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Judgment Day: Authentic Beverage v. TABC

I’m going to post a quick summary, and follow up later with interesting tidbits from Judge Sparks’ ruling. But in the interest of getting information out there quickly, the Judge has ruled Sec. 108.01(a)(4) of the Texas Alcoholic Beverage Code unconstitutional as a violation of the First Amendment. . Additionally, he has ruled Texas Administrative Code Title 16, Sec 45.77, 45.79(f), 45.90, & 45.110(c)(3) unconstitutional as a violation of the First Amendment.

What does this mean in layman’s terms? 3 things:

  1. TABC cannot prohibit you from telling customers or advertising where they can buy your products
  2. TABC cannot require you to label your products by their definition of “beer” and “ale”
  3. TABC cannot prohibit you from advertising the strength of your products by prohibiting words like “strong”, “prewar strength”, “full strength”, etc

Like I said, be back later with more details. You can play the home game and read the full judgment here.


13 responses

  1. Awesome! Thanks for summarizing. Now the fun: diving into legal-eze for “fun reading”!

    December 20, 2011 at 10:54 am

  2. Mattisloco

    Awesome… let’s hope other Judges/Courts agree.

    December 20, 2011 at 11:00 am

  3. I just read the entire judgement and it makes me so, happy. I love how utterly unimpressed this judge was with TABC and how he even called out the state attorney general at the end. Hoping this inspires even more people to challenge the more ridiculous parts of the Alcohol Code.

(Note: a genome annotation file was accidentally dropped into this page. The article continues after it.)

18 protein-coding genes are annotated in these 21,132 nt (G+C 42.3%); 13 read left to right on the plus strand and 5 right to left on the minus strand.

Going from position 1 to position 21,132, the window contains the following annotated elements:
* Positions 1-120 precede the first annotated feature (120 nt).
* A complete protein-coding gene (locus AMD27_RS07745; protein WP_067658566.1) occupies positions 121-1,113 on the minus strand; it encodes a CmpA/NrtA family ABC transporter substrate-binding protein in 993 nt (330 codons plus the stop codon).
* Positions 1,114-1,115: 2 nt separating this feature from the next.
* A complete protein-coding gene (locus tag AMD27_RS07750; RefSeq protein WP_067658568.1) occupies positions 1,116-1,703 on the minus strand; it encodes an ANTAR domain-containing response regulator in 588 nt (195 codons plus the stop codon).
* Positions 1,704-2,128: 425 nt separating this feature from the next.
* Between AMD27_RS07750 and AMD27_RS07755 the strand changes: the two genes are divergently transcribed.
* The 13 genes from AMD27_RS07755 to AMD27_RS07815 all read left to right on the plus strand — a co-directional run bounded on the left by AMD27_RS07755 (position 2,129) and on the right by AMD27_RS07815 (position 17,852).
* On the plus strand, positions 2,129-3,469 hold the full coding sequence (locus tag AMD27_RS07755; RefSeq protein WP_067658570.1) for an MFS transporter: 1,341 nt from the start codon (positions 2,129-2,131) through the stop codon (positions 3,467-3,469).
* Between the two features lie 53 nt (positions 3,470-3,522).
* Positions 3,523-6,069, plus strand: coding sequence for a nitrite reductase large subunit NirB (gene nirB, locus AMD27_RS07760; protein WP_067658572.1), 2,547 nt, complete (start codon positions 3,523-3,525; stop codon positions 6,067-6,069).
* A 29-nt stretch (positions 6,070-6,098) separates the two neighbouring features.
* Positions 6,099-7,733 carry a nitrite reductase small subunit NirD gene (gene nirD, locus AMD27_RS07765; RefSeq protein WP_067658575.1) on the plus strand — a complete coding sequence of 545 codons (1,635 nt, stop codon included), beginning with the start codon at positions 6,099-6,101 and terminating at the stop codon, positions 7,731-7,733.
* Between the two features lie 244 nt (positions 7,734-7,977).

December 20, 2011 at 11:34 am

  4. Kevin

    That’s great news for us consumers. I don’t have time to read the full judgment until tonight, but it brings up so many questions. When does all this take effect? Are these current laws immediately thrown out? Does the TX lege have to rewrite them? Does something fill in temporarily? Is it a free-for-all in the market until then? Oh my, my head hurts. I need a craft beer to think this through.

    December 20, 2011 at 11:48 am

    • Kevin, I’m not a lawyer and I haven’t even seen an episode of Law and Order since 2001 or so. So in that vein, take my response with a grain of salt.

      As the judge has stricken the code unconstitutional, I believe the effects take place immediately barring an injunction from a higher court.

      On the “beer” v. “ale” distinction, the judge ruled that the State is still free to define those terms the way they have before – but the state CANNOT force brewers to call their products something they are not, nor can they prevent brewers from calling them what they are. (Basically, a brewer can voluntarily follow the TABC rules but they don’t have to.)

      Again, I caution you that I may not know what I’m talking about.

      December 20, 2011 at 12:06 pm

  5. Pingback: Judge rules Texas ABC regulations unconstitutional | Beernews.org

  6. Fantastic news! How does this affect the direct sale of beer to the public?

    December 20, 2011 at 12:03 pm

    • Direct sales are not affected by this ruling, Eric. The judge ruled that the plaintiffs had not met the burden to prove that restrictions on direct sales were unconstitutional.

      December 20, 2011 at 12:46 pm

      • Carlos

        will this have any affect on shipping beer???

        December 20, 2011 at 1:58 pm

      • Highly unlikely, in my estimation

        December 20, 2011 at 2:03 pm

  7. Pingback: Alcohol Regulation Roundup: January 12, 2012

  8. Pingback: Alcohol Regulation Roundup: January 12, 2012 | My Blog

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